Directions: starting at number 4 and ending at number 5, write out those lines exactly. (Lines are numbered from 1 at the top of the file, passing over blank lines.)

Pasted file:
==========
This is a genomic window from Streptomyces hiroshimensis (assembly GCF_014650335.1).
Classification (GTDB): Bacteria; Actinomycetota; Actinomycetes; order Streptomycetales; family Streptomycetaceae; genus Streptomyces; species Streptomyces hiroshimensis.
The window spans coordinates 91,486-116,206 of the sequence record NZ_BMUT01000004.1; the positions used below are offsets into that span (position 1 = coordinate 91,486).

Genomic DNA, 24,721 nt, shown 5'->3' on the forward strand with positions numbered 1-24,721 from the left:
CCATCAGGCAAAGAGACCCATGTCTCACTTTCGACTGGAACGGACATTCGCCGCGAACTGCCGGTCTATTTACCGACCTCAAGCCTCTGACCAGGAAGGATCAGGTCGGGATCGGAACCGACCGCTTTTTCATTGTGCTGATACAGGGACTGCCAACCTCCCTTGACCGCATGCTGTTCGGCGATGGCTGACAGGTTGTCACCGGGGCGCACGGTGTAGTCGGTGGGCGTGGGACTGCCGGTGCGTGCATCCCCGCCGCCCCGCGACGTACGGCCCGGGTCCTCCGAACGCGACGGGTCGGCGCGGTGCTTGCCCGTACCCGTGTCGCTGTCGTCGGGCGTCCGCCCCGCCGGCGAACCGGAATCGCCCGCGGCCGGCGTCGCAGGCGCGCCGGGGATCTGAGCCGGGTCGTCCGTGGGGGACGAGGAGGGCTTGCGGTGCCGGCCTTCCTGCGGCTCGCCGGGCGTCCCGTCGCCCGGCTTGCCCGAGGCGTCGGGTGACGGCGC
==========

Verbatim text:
Genomic DNA, 24,721 nt, shown 5'->3' on the forward strand with positions numbered 1-24,721 from the left:
CCATCAGGCAAAGAGACCCATGTCTCACTTTCGACTGGAACGGACATTCGCCGCGAACTGCCGGTCTATTTACCGACCTCAAGCCTCTGACCAGGAAGGATCAGGTCGGGATCGGAACCGACCGCTTTTTCATTGTGCTGATACAGGGACTGCCAACCTCCCTTGACCGCATGCTGTTCGGCGATGGCTGACAGGTTGTCACCGGGGCGCACGGTGTAGTCGGTGGGCGTGGGACTGCCGGTGCGTGCATCCCCGCCGCCCCGCGACGTACGGCCCGGGTCCTCCGAACGCGACGGGTCGGCGCGGTGCTTGCCCGTACCCGTGTCGCTGTCGTCGGGCGTCCGCCCCGCCGGCGAACCGGAATCGCCCGCGGCCGGCGTCGCAGGCGCGCCGGGGATCTGAGCCGGGTCGTCCGTGGGGGACGAGGAGGGCTTGCGGTGCCGGCCTTCCTGCGGCTCGCCGGGCGTCCCGTCGCCCGGCTTGCCCGAGGCGTCGGGTGACGGCGC